How to Slash Incident Response Stress With Threat Intelligence
By The Recorded Future Team on May 30, 2018
- Incident response is reactive by nature, but this tendency can be (and usually is) taken much too far.
- The typical incident response process is far too reactive, leading to inevitable analyst stress.
- To minimize reactivity, two functions are necessary: preparation and prioritization.
- Threat intelligence helps incident response teams respond efficiently and effectively to incidents, even when they are unexpected.
Incident response is, by definition, a reactive discipline.
After all, you can’t respond to an incident that hasn’t happened yet.
But this reactivity can (and often does) go much too far. An incident response team that becomes completely reactive can easily become overwhelmed by the sheer volume of incoming security alerts.
When this happens, the team is no longer able to respond promptly to serious threats, and a great deal of cyber risk goes unmanaged.
Thankfully, there’s a better way.
It Doesn’t Start With an Alert
Think about the typical incident response lifecycle. For most organizations, it looks something like this:
- Incident detection: Typically from a SIEM, EDR, or some similar technology.
- Discovery: Finding out what’s happened and deciding how to respond.
- Triage: Taking quick action to block the threat and minimize damage.
- Remediation: The main body of “fixing work,” repairing damage, removing infections, etc.
- Push to BAU: Passing the incident on to “business as usual” teams for final actions.
Do you see the problem here?
This process is practically designed to be completely reactive. As soon as the volume of incoming alerts or incidents reaches a certain level, stress is guaranteed.
To ensure your incident response team doesn’t become overwhelmed, two functions are necessary:
- Preparation — If an incident response team can identify the most commonly faced threats in advance, they can develop strong, consistent processes to cope with them. This preparation is essential because it dramatically reduces the time taken to contain individual incidents, guards against mistakes, and frees up analysts to cope with new or unexpected threats when they arise.
- Prioritization — All threats are not made equal. Incident response teams must understand which threat vectors pose the greatest level of risk to their specific organization so they can allocate their time and resources accordingly.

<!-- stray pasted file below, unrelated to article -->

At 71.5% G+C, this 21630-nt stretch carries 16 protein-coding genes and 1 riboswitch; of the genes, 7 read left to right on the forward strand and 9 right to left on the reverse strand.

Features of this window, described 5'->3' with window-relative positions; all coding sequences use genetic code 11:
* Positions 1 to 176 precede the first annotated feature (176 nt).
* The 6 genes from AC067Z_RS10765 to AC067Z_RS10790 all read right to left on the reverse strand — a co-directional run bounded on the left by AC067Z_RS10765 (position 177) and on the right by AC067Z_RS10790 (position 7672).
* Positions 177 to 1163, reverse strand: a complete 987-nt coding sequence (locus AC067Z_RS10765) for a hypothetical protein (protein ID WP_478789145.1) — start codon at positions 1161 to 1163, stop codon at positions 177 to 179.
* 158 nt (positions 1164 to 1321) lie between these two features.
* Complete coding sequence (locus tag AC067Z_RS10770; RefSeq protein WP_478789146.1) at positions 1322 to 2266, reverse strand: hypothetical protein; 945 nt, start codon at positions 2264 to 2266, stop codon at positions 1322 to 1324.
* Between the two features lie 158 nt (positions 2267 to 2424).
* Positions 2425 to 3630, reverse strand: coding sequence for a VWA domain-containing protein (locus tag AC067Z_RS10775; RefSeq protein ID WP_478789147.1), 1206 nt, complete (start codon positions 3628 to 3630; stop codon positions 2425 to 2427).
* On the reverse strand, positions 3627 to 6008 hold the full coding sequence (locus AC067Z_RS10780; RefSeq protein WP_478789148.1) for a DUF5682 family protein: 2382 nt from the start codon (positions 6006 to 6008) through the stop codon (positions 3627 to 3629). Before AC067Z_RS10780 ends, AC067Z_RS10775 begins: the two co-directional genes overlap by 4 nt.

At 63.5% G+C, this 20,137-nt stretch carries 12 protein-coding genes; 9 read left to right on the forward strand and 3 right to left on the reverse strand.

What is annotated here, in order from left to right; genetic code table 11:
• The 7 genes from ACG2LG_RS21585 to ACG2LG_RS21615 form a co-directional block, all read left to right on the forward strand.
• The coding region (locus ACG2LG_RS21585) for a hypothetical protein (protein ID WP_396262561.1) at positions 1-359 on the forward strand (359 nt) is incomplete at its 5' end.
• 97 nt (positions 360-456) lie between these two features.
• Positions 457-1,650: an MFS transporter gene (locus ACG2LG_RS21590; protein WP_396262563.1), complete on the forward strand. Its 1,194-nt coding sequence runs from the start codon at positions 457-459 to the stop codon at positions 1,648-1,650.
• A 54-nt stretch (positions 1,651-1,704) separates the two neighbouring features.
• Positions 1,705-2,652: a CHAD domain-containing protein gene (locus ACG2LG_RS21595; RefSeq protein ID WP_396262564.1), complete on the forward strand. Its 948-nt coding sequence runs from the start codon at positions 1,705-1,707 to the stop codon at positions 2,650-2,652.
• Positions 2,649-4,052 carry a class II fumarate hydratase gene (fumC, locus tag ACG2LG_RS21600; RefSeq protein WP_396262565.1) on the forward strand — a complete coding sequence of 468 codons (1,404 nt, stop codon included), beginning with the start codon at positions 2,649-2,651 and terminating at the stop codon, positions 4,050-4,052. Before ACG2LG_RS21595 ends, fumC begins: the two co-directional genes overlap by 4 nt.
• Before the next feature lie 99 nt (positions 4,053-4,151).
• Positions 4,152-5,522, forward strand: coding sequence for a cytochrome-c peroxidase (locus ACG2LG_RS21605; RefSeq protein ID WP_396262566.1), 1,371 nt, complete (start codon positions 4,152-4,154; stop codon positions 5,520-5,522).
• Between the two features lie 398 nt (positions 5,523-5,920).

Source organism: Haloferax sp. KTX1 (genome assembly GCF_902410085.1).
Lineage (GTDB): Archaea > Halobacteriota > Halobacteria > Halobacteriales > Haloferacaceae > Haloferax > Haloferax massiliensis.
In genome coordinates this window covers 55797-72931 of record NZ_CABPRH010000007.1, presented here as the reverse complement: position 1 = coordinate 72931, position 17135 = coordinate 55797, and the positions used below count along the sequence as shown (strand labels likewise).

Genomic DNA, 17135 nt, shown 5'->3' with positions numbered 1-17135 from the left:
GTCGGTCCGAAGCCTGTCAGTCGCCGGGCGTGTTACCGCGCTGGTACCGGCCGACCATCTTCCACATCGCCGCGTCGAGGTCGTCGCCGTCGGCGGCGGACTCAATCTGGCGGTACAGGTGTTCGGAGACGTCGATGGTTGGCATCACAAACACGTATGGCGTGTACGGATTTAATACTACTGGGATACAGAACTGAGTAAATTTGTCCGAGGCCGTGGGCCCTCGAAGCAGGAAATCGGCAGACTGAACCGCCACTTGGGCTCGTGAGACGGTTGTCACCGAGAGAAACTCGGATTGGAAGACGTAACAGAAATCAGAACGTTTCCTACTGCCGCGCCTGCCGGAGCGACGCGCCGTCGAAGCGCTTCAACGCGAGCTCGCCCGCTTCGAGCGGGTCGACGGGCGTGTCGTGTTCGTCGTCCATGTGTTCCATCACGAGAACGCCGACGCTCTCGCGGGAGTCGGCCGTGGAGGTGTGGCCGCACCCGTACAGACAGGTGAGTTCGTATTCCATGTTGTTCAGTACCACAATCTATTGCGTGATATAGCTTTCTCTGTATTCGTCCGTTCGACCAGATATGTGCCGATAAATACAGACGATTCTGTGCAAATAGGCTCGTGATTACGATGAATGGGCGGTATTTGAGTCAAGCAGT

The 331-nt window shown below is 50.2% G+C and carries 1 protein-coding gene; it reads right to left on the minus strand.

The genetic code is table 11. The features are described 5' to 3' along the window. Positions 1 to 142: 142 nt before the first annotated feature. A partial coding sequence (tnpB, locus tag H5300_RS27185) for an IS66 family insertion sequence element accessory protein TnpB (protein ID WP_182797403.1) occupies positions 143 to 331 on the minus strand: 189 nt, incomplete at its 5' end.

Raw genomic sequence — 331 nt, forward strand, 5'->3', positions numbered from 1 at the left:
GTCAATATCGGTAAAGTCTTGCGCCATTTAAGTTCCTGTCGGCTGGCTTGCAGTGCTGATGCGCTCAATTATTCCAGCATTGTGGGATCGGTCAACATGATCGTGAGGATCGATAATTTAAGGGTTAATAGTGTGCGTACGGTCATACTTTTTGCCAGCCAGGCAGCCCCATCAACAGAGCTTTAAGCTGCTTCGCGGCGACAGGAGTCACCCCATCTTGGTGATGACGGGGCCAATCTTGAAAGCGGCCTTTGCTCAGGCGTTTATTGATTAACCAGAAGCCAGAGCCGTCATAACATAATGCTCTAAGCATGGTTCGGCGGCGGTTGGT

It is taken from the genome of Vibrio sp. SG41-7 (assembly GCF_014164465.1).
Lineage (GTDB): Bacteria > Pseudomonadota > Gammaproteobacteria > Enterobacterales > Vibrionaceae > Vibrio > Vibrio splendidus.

The Intelligent Response
To effectively prepare for and prioritize security incidents, incident response teams need to answer a series of questions. For starters:
- Which threats are most likely to arise?
- What could be the impact of each threat vector to our organization?
- How can we respond effectively to each threat vector?
- What technologies and processes need to be in place to minimize cyber risk?
- How will we know when new threats or vulnerabilities arise and what risk they pose?
To answer all of these questions, one key ingredient is required: intelligence.
Threat intelligence helps incident response teams develop a detailed understanding of the threat landscape, and how their organization fits into it. In combination with internal data, this helps them map out the most common or likely threats to arise, along with their potential impact. In turn, this facilitates the development of strong response infrastructure and repeatable processes.
At the same time, powerful threat intelligence provides insights in real time, enabling incident response teams to make informed decisions on how to respond to the latest cyber threats and trends.
Put simply, threat intelligence helps incident response teams be more proactive in their response — handling incidents faster, more effectively, and in order of the risk they pose.
For any discipline that requires personnel to make regular decisions, it’s important to keep in mind the factors that can help or hinder the decision-making process. All three of the following factors can have a profound effect on the quality and timeliness of any decision:
- Lack of empirical data
- Too much poor quality or irrelevant data
- Decision fatigue
For incident response, it’s easy to imagine how the existence or lack of these factors will play out. When analysts are swamped with huge quantities of data, and forced to separate the relevant from the useless on their own (as they often are), decisions will inevitably be slow, and sometimes inaccurate.
But that isn’t the analysts’ fault.
If those same analysts were provided with more accurate, relevant, and concise intelligence, they would consistently make faster, better decisions.
And this phenomenon isn’t unique to incident response. Give those same advantages to your security operations personnel, vulnerability management team, or even your security leaders, and they will in turn make faster, more informed decisions with less decision fatigue.
To find out how threat intelligence can empower personnel throughout your security function, download our free white paper, “Busting Threat Intelligence Myths: A Guide for Security Professionals.”